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Department of Mathematical Sciences

Seminar Archives

On this page you can find information about seminars in this and previous academic years, where available on the database.

ECS-Mathematical Sciences Energy Seminars: Measurement-based identification of power system dynamic model & Numerical Methods for Optimal Control

Presented by Janusz Bialek and Max Jensen, Durham University

16 May 2012 14:00 in E240

Janusz Bialek - Measurement-based identification of power system dynamic model (or inverse-engineering approach to eigenanalysis).


Eigenanalysis is a standard tool to analyse power system dynamics whereby the response of a high-order dynamic system is represented as superposition of responses of first- and second-order systems (so-called modes) defined by eigenvalues of the system state matrix. Obviously to determine eigenvalues it is necessary to know the full system model (i.e. the state matrix). This talk will describe an attempt at inverse-engineering eigenanalysis when the unknown system model is extracted from measurements of system modes and mode shapes. Professional help from linear algebra mathematicians is required to explain unexpected results when it was possible to extract the system model from an incomplete set of measurements.

Max Jensen - Numerical Methods for Optimal Control


I begin this short talk reviewing classical results from optimal control theory to place the approach by Bellman into a wider context. I then describe why the numerical solution of the Bellman equation remains a challenging problem. I conclude with some examples to show how this approach has been used to problems in energy production and finance.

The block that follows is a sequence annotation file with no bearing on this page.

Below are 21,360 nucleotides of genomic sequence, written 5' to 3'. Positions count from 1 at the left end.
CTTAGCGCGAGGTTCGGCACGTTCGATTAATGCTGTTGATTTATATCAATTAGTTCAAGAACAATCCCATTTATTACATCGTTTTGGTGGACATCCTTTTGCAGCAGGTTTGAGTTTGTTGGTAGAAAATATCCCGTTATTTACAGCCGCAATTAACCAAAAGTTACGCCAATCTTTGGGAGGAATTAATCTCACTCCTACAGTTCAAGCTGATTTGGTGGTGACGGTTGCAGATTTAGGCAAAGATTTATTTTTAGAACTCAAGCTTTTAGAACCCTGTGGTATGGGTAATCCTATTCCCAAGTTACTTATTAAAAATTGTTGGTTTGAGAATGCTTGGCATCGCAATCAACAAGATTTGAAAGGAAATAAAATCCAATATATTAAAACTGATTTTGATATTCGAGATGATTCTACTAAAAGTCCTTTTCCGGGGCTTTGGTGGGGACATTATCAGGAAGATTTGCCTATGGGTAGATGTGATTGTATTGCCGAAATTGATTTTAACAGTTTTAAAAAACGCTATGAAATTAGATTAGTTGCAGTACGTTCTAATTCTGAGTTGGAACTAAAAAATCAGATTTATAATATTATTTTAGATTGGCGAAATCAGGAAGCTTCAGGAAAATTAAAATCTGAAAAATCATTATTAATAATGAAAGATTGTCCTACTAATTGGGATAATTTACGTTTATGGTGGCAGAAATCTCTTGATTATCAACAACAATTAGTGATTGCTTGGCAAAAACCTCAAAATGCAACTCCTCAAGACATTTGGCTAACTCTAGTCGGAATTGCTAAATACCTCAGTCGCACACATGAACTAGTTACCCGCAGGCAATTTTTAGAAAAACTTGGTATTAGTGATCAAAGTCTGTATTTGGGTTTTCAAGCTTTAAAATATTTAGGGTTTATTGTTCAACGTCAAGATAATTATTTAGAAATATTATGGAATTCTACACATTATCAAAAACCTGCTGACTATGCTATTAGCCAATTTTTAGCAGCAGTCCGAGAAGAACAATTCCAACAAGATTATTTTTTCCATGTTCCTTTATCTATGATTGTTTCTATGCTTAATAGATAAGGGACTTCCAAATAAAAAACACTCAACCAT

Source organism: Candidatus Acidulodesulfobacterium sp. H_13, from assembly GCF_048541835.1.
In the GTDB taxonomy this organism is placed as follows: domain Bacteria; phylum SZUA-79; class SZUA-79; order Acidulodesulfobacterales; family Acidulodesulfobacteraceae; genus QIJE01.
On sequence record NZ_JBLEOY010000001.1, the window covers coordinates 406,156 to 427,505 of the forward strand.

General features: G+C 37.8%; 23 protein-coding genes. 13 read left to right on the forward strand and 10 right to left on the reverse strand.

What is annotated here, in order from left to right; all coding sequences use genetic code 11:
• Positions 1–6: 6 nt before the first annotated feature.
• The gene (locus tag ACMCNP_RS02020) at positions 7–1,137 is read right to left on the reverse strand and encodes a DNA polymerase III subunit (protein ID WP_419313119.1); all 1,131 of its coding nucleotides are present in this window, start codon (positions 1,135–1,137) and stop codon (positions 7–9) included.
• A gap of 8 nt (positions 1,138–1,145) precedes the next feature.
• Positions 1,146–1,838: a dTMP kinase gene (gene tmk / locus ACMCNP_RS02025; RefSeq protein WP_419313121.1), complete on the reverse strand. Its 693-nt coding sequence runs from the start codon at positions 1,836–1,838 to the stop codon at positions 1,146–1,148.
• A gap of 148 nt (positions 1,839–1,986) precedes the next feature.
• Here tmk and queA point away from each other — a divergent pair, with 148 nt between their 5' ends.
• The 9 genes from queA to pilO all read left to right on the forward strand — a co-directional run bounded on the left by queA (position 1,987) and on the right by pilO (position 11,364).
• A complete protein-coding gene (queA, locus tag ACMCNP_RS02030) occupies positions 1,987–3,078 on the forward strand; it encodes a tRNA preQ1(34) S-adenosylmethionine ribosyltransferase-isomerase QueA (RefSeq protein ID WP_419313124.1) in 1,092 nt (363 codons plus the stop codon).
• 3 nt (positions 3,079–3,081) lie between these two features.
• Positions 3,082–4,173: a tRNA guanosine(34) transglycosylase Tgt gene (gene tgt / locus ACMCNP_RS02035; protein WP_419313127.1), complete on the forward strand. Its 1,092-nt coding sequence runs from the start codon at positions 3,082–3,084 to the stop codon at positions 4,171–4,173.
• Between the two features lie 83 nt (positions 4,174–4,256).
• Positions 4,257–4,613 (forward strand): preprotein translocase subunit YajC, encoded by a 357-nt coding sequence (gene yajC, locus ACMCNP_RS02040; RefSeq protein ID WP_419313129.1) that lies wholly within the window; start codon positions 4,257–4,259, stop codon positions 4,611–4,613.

Contact or for more information

Mathematical modelling underlies much of energy engineering. At Durham, relevant engineering research ranges from power network reliability, economics and planning, through reliability analysis of generation units, to computational fluid dynamics models of wind and steam turbines. For this reason, ECS and Mathematical Sciences are organising a joint seminar series to explore opportunities for future collaborative research and grant proposals.

Each seminar will consist of a 20-30 minute talk from each discipline, followed by an extended discussion. While these seminars are open to any Durham researcher, the series is tightly focused on discovering topics for future external proposals between the Mathematical Sciences and ECS.